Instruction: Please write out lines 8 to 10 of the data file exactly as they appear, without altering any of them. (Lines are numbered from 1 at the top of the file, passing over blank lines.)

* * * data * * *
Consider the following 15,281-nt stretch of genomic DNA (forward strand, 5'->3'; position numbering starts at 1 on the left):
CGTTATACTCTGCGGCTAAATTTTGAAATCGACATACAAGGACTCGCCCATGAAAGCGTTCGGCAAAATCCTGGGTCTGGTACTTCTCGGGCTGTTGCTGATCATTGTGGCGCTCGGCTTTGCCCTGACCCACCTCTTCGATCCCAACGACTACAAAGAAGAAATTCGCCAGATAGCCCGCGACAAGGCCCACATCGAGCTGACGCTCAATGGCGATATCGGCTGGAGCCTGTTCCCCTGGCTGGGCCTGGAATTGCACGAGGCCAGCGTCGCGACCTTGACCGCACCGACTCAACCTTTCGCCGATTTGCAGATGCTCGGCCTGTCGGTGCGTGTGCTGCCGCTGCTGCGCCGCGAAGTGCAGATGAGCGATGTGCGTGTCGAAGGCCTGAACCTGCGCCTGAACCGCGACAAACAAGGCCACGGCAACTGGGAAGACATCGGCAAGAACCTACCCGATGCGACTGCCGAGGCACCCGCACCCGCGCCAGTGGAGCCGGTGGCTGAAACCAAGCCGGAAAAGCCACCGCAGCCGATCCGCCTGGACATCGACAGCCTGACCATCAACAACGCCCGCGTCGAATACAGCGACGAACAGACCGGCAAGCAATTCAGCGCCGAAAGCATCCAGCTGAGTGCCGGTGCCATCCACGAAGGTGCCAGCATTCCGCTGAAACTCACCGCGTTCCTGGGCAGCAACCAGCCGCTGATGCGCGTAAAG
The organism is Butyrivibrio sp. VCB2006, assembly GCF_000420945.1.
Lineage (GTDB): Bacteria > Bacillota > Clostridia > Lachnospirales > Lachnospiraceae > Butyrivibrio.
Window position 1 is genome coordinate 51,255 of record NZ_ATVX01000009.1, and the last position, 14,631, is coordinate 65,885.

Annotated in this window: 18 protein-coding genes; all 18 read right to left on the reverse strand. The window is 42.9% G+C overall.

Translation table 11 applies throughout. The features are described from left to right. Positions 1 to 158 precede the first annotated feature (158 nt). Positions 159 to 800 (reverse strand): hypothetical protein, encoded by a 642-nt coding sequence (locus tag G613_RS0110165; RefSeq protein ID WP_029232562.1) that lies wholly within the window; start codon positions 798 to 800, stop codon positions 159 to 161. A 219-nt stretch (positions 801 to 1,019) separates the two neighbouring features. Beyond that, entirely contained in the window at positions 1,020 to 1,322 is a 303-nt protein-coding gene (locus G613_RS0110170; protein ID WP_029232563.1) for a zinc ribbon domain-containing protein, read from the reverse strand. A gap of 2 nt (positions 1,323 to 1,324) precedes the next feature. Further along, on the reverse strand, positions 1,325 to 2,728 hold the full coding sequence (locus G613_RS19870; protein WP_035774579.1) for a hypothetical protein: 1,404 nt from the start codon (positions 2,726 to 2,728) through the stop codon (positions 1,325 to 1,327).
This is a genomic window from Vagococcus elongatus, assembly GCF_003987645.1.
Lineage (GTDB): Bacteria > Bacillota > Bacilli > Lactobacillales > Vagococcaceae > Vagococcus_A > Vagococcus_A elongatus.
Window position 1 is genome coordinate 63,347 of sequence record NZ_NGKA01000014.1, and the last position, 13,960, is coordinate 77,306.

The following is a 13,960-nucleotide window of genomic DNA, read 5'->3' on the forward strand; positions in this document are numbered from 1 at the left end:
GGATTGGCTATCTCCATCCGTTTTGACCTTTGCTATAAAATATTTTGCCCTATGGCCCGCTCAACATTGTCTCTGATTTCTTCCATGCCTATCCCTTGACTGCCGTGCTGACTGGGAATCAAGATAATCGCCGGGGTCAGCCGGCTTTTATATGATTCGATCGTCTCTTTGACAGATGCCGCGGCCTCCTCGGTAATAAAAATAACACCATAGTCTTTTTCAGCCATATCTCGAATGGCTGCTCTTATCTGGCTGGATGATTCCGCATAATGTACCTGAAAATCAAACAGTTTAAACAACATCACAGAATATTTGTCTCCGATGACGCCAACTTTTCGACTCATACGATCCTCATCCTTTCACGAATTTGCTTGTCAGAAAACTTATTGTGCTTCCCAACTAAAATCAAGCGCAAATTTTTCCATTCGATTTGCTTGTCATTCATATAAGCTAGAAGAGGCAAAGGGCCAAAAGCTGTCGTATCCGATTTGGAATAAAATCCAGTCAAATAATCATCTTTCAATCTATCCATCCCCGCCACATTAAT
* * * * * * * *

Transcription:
This is a genomic window from Vagococcus elongatus, assembly GCF_003987645.1.
Lineage (GTDB): Bacteria > Bacillota > Bacilli > Lactobacillales > Vagococcaceae > Vagococcus_A > Vagococcus_A elongatus.
Window position 1 is genome coordinate 63,347 of sequence record NZ_NGKA01000014.1, and the last position, 13,960, is coordinate 77,306.